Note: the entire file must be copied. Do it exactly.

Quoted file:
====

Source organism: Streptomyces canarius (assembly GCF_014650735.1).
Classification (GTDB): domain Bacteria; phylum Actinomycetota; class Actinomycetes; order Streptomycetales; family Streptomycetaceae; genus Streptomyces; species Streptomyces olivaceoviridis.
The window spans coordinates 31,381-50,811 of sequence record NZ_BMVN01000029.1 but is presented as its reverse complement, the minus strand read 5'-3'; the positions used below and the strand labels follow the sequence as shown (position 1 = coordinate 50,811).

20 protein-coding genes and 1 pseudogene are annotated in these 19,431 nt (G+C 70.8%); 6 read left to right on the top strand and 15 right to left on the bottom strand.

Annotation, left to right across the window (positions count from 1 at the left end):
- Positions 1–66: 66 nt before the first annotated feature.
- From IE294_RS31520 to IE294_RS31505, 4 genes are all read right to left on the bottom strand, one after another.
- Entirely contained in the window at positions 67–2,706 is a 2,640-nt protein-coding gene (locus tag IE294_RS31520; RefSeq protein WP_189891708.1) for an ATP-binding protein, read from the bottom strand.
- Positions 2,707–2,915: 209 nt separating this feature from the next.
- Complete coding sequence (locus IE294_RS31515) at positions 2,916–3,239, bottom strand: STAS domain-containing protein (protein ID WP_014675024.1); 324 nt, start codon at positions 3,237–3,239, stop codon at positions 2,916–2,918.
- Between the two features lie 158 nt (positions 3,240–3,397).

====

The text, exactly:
Source organism: Streptomyces canarius (assembly GCF_014650735.1).
Classification (GTDB): domain Bacteria; phylum Actinomycetota; class Actinomycetes; order Streptomycetales; family Streptomycetaceae; genus Streptomyces; species Streptomyces olivaceoviridis.
The window spans coordinates 31,381-50,811 of sequence record NZ_BMVN01000029.1 but is presented as its reverse complement, the minus strand read 5'-3'; the positions used below and the strand labels follow the sequence as shown (position 1 = coordinate 50,811).

20 protein-coding genes and 1 pseudogene are annotated in these 19,431 nt (G+C 70.8%); 6 read left to right on the top strand and 15 right to left on the bottom strand.

Annotation, left to right across the window (positions count from 1 at the left end):
- Positions 1–66: 66 nt before the first annotated feature.
- From IE294_RS31520 to IE294_RS31505, 4 genes are all read right to left on the bottom strand, one after another.
- Entirely contained in the window at positions 67–2,706 is a 2,640-nt protein-coding gene (locus tag IE294_RS31520; RefSeq protein WP_189891708.1) for an ATP-binding protein, read from the bottom strand.
- Positions 2,707–2,915: 209 nt separating this feature from the next.
- Complete coding sequence (locus IE294_RS31515) at positions 2,916–3,239, bottom strand: STAS domain-containing protein (protein ID WP_014675024.1); 324 nt, start codon at positions 3,237–3,239, stop codon at positions 2,916–2,918.
- Between the two features lie 158 nt (positions 3,240–3,397).